Oxidative Medicine and Cellular Longevity

Oxidative Medicine and Cellular Longevity / 2010 / Article

Open Access

Volume 3 |Article ID 806961 | https://doi.org/10.4161/oxim.3.5.13184

Jeremy S. Tang, Eugene A. Kiyatkin, "Fluctuations in Brain Temperature Induced by Lypopolysaccharides: Central and Peripheral Contributions", Oxidative Medicine and Cellular Longevity, vol. 3, Article ID 806961, 10 pages, 2010. https://doi.org/10.4161/oxim.3.5.13184

Fluctuations in Brain Temperature Induced by Lypopolysaccharides: Central and Peripheral Contributions

Received21 Jul 2010
Revised23 Jul 2010
Accepted29 Jul 2010


In this study, we examined changes in central (anterior-preoptic hypothalamus) and peripheral (temporal muscle and facial skin) temperatures in freely moving rats following intravenous administration of bacterial lipopolysaccharides (LPS) at low doses (1 and 10 μg/kg) at thermoneutral conditions (28˚C). Recordings were made with high temporal resolution (5-s bin) and the effects of LPS were compared with those induced by a tail-pinch, a standard arousing somato-sensory stimulus. At each dose, LPS moderately elevated brain, muscle and skin temperatures. In contrast to rapid, monophasic and relatively short hyperthermic responses induced by a tail-pinch, LPS-induced increases in brain and muscle temperatures occurred with ~40 min onset latencies, showed three not clearly defined phases, were slightly larger with the 10 μm/kg dose and maintained for the entire 4-hour post-injection recording duration. Based on dynamics of brain-muscle and skin-muscle temperature differentials, it appears that the hyperthermic response induced by LPS at the lowest dose originates from enhanced peripheral heat production, with no evidence of brain metabolic activation and skin vasoconstriction. While peripheral heat production also appears to determine the first phase of brain and body temperature elevation with LPS at 10 μg/kg, a further prolonged increase in brain-muscle differentials (onset at ~100 min) suggests metabolic brain activation as a factor contributing to brain and body hyperthermia. At this dose, skin temperature increase was weaker than in temporal muscle, suggesting vasoconstriction as another contributor to brain/ body hyperthermia. Therefore, although both LPS at low doses and salient sensory stimuli moderately increase brain and body temperatures, these hyperthermic responses have important qualitative differences, reflecting unique underlying mechanisms.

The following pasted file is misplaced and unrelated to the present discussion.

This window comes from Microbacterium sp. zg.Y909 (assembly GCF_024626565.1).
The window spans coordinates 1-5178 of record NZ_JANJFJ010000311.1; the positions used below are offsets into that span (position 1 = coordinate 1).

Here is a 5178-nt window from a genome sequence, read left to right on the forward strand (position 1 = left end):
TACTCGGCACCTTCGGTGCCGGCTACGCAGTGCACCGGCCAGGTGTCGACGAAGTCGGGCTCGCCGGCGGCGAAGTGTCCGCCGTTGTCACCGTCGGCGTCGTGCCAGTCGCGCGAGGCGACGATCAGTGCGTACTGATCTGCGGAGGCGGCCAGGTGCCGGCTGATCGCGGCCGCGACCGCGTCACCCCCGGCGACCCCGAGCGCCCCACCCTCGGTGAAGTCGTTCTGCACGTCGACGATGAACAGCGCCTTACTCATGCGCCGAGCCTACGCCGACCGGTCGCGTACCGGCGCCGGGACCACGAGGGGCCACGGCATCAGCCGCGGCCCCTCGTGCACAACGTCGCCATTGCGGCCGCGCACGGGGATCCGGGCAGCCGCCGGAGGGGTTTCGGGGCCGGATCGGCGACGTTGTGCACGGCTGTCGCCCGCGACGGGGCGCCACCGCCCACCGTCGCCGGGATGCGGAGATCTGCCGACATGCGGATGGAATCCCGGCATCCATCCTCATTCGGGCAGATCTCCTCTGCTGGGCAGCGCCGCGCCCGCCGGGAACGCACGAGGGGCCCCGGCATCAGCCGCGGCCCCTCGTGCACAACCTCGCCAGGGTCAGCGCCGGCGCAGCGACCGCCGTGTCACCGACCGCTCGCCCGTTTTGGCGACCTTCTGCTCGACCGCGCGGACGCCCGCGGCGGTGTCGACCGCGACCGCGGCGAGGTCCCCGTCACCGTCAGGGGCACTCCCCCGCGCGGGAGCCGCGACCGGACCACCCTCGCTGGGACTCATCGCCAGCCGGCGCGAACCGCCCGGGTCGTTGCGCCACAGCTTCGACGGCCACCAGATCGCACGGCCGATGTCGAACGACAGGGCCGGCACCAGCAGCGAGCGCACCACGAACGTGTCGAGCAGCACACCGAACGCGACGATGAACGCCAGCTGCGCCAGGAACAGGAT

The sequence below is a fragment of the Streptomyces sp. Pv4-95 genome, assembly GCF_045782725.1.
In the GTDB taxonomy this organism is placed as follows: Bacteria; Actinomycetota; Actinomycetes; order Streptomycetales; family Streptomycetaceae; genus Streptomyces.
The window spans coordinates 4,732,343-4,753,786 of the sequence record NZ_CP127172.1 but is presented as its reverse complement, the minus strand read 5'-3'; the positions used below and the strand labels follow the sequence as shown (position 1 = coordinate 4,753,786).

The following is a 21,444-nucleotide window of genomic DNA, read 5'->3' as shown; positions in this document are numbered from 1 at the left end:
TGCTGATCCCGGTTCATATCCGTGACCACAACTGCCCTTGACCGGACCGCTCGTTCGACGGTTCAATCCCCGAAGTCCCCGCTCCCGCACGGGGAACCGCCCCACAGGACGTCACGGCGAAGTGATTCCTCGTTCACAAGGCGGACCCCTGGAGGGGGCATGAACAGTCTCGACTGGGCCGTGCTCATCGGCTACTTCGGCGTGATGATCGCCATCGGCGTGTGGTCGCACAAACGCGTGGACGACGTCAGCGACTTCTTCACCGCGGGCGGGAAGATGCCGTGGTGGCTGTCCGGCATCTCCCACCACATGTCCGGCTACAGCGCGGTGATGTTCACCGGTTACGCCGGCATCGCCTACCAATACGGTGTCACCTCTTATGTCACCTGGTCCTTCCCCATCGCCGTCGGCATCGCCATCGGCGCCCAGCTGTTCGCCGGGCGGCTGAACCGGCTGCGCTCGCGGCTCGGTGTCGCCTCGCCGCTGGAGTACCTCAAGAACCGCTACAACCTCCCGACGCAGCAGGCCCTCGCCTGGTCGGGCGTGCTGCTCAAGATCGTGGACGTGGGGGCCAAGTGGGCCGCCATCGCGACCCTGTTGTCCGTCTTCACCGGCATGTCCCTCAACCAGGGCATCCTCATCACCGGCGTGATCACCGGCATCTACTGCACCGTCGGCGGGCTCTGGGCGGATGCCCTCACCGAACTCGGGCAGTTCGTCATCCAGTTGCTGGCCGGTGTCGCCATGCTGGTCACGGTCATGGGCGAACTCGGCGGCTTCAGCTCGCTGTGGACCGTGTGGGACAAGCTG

Copyright © 2010 Hindawi Publishing Corporation. This is an open access article distributed under the Creative Commons Attribution License, which permits unrestricted use, distribution, and reproduction in any medium, provided the original work is properly cited.

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